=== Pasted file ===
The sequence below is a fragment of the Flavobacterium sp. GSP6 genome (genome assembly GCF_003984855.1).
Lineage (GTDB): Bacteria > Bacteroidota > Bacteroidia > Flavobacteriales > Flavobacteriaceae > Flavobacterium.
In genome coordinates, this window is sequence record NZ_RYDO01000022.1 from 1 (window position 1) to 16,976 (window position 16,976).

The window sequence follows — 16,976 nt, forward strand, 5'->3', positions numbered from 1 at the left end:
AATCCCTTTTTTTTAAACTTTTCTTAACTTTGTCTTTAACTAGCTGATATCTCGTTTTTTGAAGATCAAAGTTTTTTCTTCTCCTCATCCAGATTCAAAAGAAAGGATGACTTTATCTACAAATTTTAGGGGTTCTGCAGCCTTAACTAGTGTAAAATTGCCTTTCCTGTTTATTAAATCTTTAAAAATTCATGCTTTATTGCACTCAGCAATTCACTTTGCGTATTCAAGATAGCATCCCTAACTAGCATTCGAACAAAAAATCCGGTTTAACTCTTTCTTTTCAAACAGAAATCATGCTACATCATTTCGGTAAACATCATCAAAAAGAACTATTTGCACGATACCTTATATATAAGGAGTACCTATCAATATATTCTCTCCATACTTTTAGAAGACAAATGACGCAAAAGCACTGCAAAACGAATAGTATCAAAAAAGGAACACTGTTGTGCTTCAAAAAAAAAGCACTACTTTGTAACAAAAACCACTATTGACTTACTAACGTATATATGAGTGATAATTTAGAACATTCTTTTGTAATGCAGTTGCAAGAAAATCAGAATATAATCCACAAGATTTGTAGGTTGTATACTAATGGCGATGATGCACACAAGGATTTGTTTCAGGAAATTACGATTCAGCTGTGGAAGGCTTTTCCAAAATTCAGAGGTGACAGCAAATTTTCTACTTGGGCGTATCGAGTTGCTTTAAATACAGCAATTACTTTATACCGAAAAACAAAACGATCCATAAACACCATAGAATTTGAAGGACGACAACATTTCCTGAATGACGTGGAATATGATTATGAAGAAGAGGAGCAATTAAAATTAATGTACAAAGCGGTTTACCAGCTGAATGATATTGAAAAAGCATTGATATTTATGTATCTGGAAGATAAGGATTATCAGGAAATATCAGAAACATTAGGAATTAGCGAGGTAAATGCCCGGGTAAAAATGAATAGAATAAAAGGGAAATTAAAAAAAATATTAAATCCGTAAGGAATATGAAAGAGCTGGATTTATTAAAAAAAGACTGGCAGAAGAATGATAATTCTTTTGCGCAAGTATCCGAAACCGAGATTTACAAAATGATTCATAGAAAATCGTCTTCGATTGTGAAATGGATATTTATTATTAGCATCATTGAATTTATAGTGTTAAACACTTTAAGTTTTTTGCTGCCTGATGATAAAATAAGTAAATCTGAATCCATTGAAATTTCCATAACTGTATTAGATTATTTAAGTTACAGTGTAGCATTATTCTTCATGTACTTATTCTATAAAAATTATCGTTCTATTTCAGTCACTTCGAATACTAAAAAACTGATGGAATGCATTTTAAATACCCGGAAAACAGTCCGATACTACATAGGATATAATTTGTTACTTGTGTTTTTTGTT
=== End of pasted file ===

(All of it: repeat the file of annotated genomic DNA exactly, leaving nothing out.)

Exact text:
The sequence below is a fragment of the Flavobacterium sp. GSP6 genome (genome assembly GCF_003984855.1).
Lineage (GTDB): Bacteria > Bacteroidota > Bacteroidia > Flavobacteriales > Flavobacteriaceae > Flavobacterium.
In genome coordinates, this window is sequence record NZ_RYDO01000022.1 from 1 (window position 1) to 16,976 (window position 16,976).

The window sequence follows — 16,976 nt, forward strand, 5'->3', positions numbered from 1 at the left end:
AATCCCTTTTTTTTAAACTTTTCTTAACTTTGTCTTTAACTAGCTGATATCTCGTTTTTTGAAGATCAAAGTTTTTTCTTCTCCTCATCCAGATTCAAAAGAAAGGATGACTTTATCTACAAATTTTAGGGGTTCTGCAGCCTTAACTAGTGTAAAATTGCCTTTCCTGTTTATTAAATCTTTAAAAATTCATGCTTTATTGCACTCAGCAATTCACTTTGCGTATTCAAGATAGCATCCCTAACTAGCATTCGAACAAAAAATCCGGTTTAACTCTTTCTTTTCAAACAGAAATCATGCTACATCATTTCGGTAAACATCATCAAAAAGAACTATTTGCACGATACCTTATATATAAGGAGTACCTATCAATATATTCTCTCCATACTTTTAGAAGACAAATGACGCAAAAGCACTGCAAAACGAATAGTATCAAAAAAGGAACACTGTTGTGCTTCAAAAAAAAAGCACTACTTTGTAACAAAAACCACTATTGACTTACTAACGTATATATGAGTGATAATTTAGAACATTCTTTTGTAATGCAGTTGCAAGAAAATCAGAATATAATCCACAAGATTTGTAGGTTGTATACTAATGGCGATGATGCACACAAGGATTTGTTTCAGGAAATTACGATTCAGCTGTGGAAGGCTTTTCCAAAATTCAGAGGTGACAGCAAATTTTCTACTTGGGCGTATCGAGTTGCTTTAAATACAGCAATTACTTTATACCGAAAAACAAAACGATCCATAAACACCATAGAATTTGAAGGACGACAACATTTCCTGAATGACGTGGAATATGATTATGAAGAAGAGGAGCAATTAAAATTAATGTACAAAGCGGTTTACCAGCTGAATGATATTGAAAAAGCATTGATATTTATGTATCTGGAAGATAAGGATTATCAGGAAATATCAGAAACATTAGGAATTAGCGAGGTAAATGCCCGGGTAAAAATGAATAGAATAAAAGGGAAATTAAAAAAAATATTAAATCCGTAAGGAATATGAAAGAGCTGGATTTATTAAAAAAAGACTGGCAGAAGAATGATAATTCTTTTGCGCAAGTATCCGAAACCGAGATTTACAAAATGATTCATAGAAAATCGTCTTCGATTGTGAAATGGATATTTATTATTAGCATCATTGAATTTATAGTGTTAAACACTTTAAGTTTTTTGCTGCCTGATGATAAAATAAGTAAATCTGAATCCATTGAAATTTCCATAACTGTATTAGATTATTTAAGTTACAGTGTAGCATTATTCTTCATGTACTTATTCTATAAAAATTATCGTTCTATTTCAGTCACTTCGAATACTAAAAAACTGATGGAATGCATTTTAAATACCCGGAAAACAGTCCGATACTACATAGGATATAATTTGTTACTTGTGTTTTTTGTT